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Item 6

Last updated 26 November 2009

This question is concerned with any dealings of a capital nature that have occurred between you and an international related party. These capital dealings are those that you would have included at items 2a to 2d, but not those dealings which concern trading stock in the ordinary course of business.

If you print N for no at item 6a, disregard items 6b and 6c and go to item 7.

Item 6a

This question requires either Y for yes or N for no. You should answer yes if you have acquired an interest in an asset as a result of dealings of a non-revenue (capital) nature with international related parties, or if you have had dealings with an international related party that would be classified as a capital gains tax (CGT) event in terms of Part 3-1 of the ITAA 1997.

The words 'acquired', 'CGT event', 'disposal' and 'asset' are used in this item in the context of Part 3-1 of the ITAA 1997. The question does not refer to trading stock held in the ordinary course of business.

Item 6b

Where you have acquired capital assets from, or have disposed of capital assets to, international related parties, use the codes below to indicate the four principal methods you used for pricing those acquisitions or disposals. Record the methods you used by placing the appropriate codes in each space at Q in descending order of total dollar value, starting at the left-hand side.

If you used fewer than four methods leave the remaining spaces blank.

Pricing method


Nil consideration


Cost price


Written-down value


Discounted cash flow


Director's valuation


Independent valuation


Quoted market price


Other methods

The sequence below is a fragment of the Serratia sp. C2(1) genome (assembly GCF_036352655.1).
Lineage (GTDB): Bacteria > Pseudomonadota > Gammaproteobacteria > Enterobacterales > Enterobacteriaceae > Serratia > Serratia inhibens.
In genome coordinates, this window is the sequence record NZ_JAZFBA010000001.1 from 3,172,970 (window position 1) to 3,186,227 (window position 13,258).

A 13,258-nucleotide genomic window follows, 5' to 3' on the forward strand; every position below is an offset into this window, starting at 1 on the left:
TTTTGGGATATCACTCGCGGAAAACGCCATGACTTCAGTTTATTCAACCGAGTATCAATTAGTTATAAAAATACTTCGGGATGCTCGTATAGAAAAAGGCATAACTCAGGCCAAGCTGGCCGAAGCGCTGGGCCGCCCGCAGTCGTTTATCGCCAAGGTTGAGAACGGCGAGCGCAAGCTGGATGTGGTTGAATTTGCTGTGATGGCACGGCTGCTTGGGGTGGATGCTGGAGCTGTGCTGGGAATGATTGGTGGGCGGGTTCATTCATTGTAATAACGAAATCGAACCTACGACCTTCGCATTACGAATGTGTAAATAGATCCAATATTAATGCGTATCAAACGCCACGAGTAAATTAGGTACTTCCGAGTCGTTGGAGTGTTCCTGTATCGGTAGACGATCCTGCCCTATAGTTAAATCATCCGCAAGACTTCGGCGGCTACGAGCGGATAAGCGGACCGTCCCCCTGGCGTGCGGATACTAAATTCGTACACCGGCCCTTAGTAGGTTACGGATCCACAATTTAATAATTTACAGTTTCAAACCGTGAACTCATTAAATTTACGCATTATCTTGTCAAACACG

Cost price refers to the price the seller originally paid for the asset, including ancillary costs such as freight or handling.

Written-down value refers to a pricing method based on either the taxation 'adjustable value' or accounting residual value after depreciation has been allowed.

Discounted cashflow is a pricing method where the price of an asset is based on the discounted cash flow at the time of acquisition or disposal.

Director's valuation refers to a pricing method that is based on the directors' opinion of an asset's value, and not on any of the other methods listed in codes 1 to 8.

Independent valuation is a pricing method by which a suitably qualified person, acting at arm's length to both the buyer and seller, assesses the value of an asset.

Quoted market price refers to a price quoted on a public listed market, such as a public stock exchange, or commodities market.

Other methods means any other pricing method that is not mentioned in item 6.

The above pricing methods may not provide an arm's length price under all circumstances. The above examples are not an exhaustive list and the appropriate choice of method must be based on the particular circumstances of the dealings.

Item 6c

This item requires you to identify the percentage of your related-party international dealings that are capital in nature.

Use the codes in the table below to show the total international related-party acquisitions and disposals of capital assets as a percentage of the total value of related-party international dealings of both a revenue and non-revenue (or capital) nature. Print the code at R.

Total of related-party acquisitions and disposals of capital assets as a percentage of the total of related-party dealings - items 2a to 2d only





1% to less than 25%


25% to less than 50%


50% to less than 75%


75% to less than 100%




As in the instructions for item 4, you only need to estimate the percentage, provided the estimate is objectively and rationally determined using, for example, a sampling technique based on accepted statistical methods. Keep your working papers that relate to item 6c.